Obviously skirting round the awkward fact that the copyright in most recordings is owned by corporations rather than the original musicians, Roger Daltrey and Bruce Foxton have complained that government plans to leave copyright terms untouched will condemn them to penury:
"They are not looking for a handout," he said, "just fair reward for their creative endeavours."
Bruce Foxton, who used to play bass guitar in The Jam, has also spoken on the issue.
"I've played bass on all The Jam tracks, and all we've been asking is that we can earn royalties from those recordings, assuming people keep buying them," he said. "Now I will be faced with losing all that when the time comes, and at a point when age will seriously limit my other earning opportunities."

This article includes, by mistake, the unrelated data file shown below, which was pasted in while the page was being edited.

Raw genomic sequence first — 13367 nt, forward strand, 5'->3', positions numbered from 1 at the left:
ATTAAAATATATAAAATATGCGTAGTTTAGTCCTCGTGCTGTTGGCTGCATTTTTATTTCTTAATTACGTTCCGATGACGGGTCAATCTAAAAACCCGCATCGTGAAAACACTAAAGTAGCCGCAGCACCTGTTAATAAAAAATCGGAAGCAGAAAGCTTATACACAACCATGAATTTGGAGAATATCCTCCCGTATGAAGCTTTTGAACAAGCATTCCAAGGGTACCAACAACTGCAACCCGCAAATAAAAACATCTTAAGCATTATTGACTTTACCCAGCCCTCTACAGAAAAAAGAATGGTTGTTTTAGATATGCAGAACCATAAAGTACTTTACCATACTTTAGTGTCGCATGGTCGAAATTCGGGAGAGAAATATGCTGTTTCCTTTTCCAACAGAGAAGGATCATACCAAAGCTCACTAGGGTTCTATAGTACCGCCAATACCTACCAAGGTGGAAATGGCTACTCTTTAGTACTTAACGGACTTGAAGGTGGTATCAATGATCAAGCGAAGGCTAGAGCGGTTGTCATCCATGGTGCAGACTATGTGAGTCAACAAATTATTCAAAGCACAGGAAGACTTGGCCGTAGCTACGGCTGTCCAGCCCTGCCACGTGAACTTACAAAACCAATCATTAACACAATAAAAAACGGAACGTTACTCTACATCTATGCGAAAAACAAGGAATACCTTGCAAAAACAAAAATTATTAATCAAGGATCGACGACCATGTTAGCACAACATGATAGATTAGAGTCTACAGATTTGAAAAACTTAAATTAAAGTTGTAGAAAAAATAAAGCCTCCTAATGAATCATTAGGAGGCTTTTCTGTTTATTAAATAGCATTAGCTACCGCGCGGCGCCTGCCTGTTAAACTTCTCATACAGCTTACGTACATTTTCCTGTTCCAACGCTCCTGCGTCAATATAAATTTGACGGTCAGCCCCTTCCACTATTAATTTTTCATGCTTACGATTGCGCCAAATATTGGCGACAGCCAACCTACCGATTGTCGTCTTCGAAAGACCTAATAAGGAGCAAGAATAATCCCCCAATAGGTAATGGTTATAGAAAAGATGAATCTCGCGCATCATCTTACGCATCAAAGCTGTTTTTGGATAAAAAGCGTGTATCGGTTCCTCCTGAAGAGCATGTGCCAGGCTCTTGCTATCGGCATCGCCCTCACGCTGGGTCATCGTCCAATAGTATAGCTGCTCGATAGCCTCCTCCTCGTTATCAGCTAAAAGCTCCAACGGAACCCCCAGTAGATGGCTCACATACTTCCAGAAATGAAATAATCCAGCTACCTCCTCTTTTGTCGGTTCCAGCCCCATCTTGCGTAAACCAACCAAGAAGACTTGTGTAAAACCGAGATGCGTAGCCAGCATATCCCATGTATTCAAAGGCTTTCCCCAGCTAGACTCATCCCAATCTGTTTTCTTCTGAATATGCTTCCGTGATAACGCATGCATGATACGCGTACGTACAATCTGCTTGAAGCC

We reckon Bruce has got another twenty-odd years of earnings which he could, as other people have to with their earnings, sort out his pension scheme in; Daltrey, meanwhile, might be able to squeeze by using his American Express card and income from his trout farm. Of course, if they're really worried about the plight of pensioners, they could try campaigning for a rise in tax rates for top earners so that everyone can look forward to a comfortable old age, rather than making a few musicians rely on there being an audience for work six decades old to be able to live.